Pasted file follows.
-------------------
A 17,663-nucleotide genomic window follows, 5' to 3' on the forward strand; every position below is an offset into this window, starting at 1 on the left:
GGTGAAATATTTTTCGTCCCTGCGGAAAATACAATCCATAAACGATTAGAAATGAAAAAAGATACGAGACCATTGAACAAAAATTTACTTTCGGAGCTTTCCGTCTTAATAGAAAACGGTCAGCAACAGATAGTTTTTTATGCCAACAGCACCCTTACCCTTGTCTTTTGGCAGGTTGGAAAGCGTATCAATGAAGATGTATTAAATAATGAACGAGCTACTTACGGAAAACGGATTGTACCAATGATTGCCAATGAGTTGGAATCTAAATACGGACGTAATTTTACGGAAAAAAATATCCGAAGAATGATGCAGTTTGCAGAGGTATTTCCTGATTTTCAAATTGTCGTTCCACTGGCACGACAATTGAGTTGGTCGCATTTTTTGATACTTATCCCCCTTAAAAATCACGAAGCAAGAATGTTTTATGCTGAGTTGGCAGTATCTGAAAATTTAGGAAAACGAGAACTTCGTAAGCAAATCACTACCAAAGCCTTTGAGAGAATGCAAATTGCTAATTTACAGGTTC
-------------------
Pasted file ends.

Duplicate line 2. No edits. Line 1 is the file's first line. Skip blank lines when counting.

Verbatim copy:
GGTGAAATATTTTTCGTCCCTGCGGAAAATACAATCCATAAACGATTAGAAATGAAAAAAGATACGAGACCATTGAACAAAAATTTACTTTCGGAGCTTTCCGTCTTAATAGAAAACGGTCAGCAACAGATAGTTTTTTATGCCAACAGCACCCTTACCCTTGTCTTTTGGCAGGTTGGAAAGCGTATCAATGAAGATGTATTAAATAATGAACGAGCTACTTACGGAAAACGGATTGTACCAATGATTGCCAATGAGTTGGAATCTAAATACGGACGTAATTTTACGGAAAAAAATATCCGAAGAATGATGCAGTTTGCAGAGGTATTTCCTGATTTTCAAATTGTCGTTCCACTGGCACGACAATTGAGTTGGTCGCATTTTTTGATACTTATCCCCCTTAAAAATCACGAAGCAAGAATGTTTTATGCTGAGTTGGCAGTATCTGAAAATTTAGGAAAACGAGAACTTCGTAAGCAAATCACTACCAAAGCCTTTGAGAGAATGCAAATTGCTAATTTACAGGTTC